# RTG Power Output

#### Max-Q

##### 99 40
So I'm working on an Orbiter addon project with an RTG, and I have a couple questions.
• Americium-241 vs Plutonium-238: what would be the advantages/disadvantages of going with Am-241? All the RTGs that I know of use Pu.
• How much power could I get from an Am-241 RTG? I'm guessing less than a Pu one, since the half-life of Am is longer.
• Can I increase the power output of an Am RTG by just stuffing more Am in there? That won't work for Pu since the critical mass is so low.
I guess what I'm getting at in a roundabout way is how much heat is produced by the decay of Am-241 vs Pu-238.

Thanks!

#### francisdrake

These are very specific questions. I found a paper of the IAEA, Americium-241 radioisotope thermoelectric generator development for space applications.

They intend to develop RTG's for ESA. In the paper, an electrical power of up to 50 W is mentioned. This shall be achieved by combining several modules, each of them having 5W electrical output only, with a thermal output of 80 W each. The specific power is assumed with 1.5 W/kg.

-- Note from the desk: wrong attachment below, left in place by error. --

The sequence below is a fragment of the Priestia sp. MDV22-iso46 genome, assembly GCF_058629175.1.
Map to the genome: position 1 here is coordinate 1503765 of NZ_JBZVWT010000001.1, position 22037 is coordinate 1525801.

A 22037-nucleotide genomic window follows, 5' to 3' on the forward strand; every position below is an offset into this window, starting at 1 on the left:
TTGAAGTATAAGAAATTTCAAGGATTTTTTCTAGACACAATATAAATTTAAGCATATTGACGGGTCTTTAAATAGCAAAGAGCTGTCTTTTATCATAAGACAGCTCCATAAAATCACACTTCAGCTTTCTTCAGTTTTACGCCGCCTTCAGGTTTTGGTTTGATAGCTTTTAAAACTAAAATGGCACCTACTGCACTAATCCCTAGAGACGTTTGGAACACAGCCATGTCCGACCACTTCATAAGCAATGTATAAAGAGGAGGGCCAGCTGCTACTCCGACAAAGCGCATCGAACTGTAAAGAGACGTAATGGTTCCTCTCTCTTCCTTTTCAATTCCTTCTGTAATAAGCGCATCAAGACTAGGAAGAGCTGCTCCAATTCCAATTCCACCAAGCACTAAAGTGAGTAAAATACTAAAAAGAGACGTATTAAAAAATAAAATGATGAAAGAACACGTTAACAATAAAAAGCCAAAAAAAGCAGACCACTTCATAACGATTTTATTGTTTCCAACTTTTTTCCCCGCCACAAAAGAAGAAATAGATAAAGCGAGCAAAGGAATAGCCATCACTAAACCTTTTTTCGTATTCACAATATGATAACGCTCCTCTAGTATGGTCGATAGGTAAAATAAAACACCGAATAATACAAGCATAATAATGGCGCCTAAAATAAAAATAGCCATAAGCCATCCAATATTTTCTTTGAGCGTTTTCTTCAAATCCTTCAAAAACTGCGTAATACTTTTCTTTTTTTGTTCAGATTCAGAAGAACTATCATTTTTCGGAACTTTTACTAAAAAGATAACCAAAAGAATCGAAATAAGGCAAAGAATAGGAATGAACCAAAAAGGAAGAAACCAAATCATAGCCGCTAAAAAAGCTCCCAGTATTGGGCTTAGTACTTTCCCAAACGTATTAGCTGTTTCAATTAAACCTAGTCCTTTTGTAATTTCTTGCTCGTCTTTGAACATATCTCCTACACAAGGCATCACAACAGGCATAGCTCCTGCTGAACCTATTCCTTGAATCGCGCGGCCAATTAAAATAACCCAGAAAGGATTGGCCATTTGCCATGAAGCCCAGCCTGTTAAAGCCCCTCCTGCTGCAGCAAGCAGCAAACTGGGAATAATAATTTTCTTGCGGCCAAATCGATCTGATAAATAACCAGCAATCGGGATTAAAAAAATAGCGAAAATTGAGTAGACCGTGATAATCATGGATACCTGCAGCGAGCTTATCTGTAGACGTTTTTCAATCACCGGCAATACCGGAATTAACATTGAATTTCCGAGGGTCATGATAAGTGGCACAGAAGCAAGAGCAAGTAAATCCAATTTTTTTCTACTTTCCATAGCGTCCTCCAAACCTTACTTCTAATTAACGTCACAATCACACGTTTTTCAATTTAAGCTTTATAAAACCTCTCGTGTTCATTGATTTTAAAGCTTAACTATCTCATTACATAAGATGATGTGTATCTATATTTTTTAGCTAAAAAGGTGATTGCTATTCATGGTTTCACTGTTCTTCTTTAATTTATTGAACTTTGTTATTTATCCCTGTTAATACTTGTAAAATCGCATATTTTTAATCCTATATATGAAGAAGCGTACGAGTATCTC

If you need more power, more RTGs can work in parallel, but keep in mind all the thermal heat has to be radiated away from each RTG, and shall not be radiated into its neighboring module.

#### Max-Q

##### 99 40
I could probably get away with 50 watts. That's about 1.78 amps @ 28 volts. I need 1.6 amps to keep the essential bus alive, absolute minimum.
My Pu RTG gives 5.36 amps, but Pu is so expensive.
That higher output means that the batteries could be trickle-charged in an emergency even while running the ECLSS, so that's good.

#### Urwumpe

##### Not funny anymore
Donator
Well, just remember that the RTG can't be turned off. It always produces heat, and it always produces electricity, that you either use or dissipate in a shunt (essentially a large resistor with a heatpipe or radiator).

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